Why Tai Chi Is The Best Exercise for Adults of All Ages
We can’t talk enough about Tai Chi, a beautiful way to wake up your mind and body as you mix exercise, meditation, and more! Developed in 13th-century China, this gentle form of martial arts has been described as “medication in motion” by Harvard Medical School. The slow movements and flexible techniques help to build endurance and offer a versatile exercise option for all – regardless of age, experience, or chronic health conditions. Whether you’re a 20-something hoping to learn Tai Chi for self-defense, an 80-something with a need for easy exercise, or anyone in between, here are the reasons you’ll love this experience.
Tai Chi is a low-impact exercise that’s easy on the joints, making it a great option for any adults with arthritis or muscle issues. In fact, a study by Tufts University shows that Tai Chi can specifically reduce the pain and physical impairment of people with severe knee OA. There are countless other researchers who agree with this sentiment, further explaining how the practice is shown to improve things like stiffness and physical function in those with joint diseases.
Balance is an essential component of overall health, especially for mature adults. Tai Chi is a great way to improve balance because it involves slow and controlled movements that require you to shift your weight from one foot to the other. According to a study published in the Journal of Geriatric Physical Therapy, Tai Chi has even been shown to improve balance and reduce the risk of falls in older adults!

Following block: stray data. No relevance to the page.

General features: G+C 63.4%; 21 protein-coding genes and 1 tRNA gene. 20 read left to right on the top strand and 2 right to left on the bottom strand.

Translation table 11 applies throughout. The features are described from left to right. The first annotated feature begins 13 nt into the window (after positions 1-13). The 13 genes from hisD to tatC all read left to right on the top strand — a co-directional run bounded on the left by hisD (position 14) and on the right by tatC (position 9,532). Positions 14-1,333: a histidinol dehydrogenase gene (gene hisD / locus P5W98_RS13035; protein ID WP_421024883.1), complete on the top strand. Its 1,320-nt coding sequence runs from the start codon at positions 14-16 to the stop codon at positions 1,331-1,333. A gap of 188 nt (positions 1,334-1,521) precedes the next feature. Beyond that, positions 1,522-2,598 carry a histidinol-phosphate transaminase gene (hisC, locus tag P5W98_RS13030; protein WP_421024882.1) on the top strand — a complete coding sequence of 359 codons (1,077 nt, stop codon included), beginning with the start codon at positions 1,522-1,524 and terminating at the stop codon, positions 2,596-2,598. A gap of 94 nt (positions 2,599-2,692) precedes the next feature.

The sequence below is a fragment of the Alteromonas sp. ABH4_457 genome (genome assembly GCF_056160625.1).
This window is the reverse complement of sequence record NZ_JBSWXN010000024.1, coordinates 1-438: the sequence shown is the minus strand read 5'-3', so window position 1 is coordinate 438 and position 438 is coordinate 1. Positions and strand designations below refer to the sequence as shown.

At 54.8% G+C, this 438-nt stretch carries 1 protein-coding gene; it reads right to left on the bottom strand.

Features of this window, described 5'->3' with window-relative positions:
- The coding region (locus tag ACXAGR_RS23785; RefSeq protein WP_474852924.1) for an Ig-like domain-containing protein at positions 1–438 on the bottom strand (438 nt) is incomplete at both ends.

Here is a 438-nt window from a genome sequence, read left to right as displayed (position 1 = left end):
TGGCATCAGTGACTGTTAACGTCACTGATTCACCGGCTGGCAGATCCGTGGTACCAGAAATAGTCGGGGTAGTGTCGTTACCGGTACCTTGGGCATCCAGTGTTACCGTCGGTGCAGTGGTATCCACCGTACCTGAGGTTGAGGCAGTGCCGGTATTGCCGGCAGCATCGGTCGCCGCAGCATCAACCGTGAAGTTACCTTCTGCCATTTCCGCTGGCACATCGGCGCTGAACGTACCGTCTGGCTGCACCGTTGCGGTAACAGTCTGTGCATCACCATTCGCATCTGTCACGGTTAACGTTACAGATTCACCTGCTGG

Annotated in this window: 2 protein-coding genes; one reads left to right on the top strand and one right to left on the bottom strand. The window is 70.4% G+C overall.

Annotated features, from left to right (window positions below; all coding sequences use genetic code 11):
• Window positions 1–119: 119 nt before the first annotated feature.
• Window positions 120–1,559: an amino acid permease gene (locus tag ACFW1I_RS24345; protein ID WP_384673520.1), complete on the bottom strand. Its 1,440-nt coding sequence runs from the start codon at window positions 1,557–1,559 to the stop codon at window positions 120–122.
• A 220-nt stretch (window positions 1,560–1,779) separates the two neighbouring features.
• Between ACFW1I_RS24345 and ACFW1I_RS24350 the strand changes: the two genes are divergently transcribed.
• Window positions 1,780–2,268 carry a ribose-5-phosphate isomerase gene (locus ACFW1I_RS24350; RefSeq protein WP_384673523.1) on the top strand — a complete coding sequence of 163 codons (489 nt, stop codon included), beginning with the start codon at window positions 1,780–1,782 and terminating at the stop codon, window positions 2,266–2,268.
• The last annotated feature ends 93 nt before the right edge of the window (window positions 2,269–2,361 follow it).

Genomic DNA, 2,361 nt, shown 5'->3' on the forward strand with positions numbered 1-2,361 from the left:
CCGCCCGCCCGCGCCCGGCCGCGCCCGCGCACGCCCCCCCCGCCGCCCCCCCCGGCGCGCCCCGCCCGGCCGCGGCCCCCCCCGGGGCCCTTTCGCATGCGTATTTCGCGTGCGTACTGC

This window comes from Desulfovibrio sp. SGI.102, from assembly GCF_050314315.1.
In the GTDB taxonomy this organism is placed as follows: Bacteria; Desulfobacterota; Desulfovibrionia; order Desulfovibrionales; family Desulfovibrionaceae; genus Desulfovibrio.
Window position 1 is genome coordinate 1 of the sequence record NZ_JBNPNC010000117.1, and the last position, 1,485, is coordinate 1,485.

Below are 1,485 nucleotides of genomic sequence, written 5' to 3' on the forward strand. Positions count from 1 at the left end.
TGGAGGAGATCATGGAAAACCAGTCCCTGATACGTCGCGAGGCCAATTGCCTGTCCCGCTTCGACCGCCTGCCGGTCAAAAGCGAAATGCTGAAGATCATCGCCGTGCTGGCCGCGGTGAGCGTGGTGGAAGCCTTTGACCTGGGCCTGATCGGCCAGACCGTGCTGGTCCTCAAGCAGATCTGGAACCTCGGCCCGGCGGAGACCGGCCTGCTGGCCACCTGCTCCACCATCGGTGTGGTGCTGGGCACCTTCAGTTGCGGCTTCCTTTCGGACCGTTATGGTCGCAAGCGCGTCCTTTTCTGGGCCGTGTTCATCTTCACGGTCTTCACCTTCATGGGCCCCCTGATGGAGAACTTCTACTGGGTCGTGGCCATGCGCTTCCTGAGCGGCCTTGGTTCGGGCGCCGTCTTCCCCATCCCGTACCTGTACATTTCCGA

Stress is a common problem for people of all ages, but what if we told you that this exercise routine could help you slow things down and relax? Because it definitely can; there are endless studies to prove it! Tai Chi combines all the aspects of meditation — deep breathing, mindfulness and slow movements. All help you focus on what’s important in your life. Family, friends, fresh air… all of these things are front and center with this ancient Chinese exercise. And it doesn’t just temporarily lower your stress levels, as research has shown that it can also help long-term with depression and anxiety.
It’s a form of self-defense
While Tai Chi may be one of the most gentle forms of martial arts ever, it still helps you defend yourself against the outside world. The practice puts you more in touch with your body, uses intuition to guide your body and mind, and provides more insight into your surroundings. As you become more trusting of yourself and your gut, courtesy of the meditation-meets-medication vibes of Tai Chi, you may be more aware of dangerous situations. And it doesn’t hurt that your flexibility and reflexes will be at the top of their game, giving anybody second thought about putting you in harm’s way!
It may be a low-impact exercise, but it still requires you to use your muscles to control your movements. Over time, practicing Tai Chi can help build strength in the legs, arms, and core, making it easier to perform daily tasks and reduce the risk of injury, especially for mature adults. According to a study published in the Archives of Physical Medicine and Rehabilitation, Tai Chi has been shown to improve lower-body strength in adults.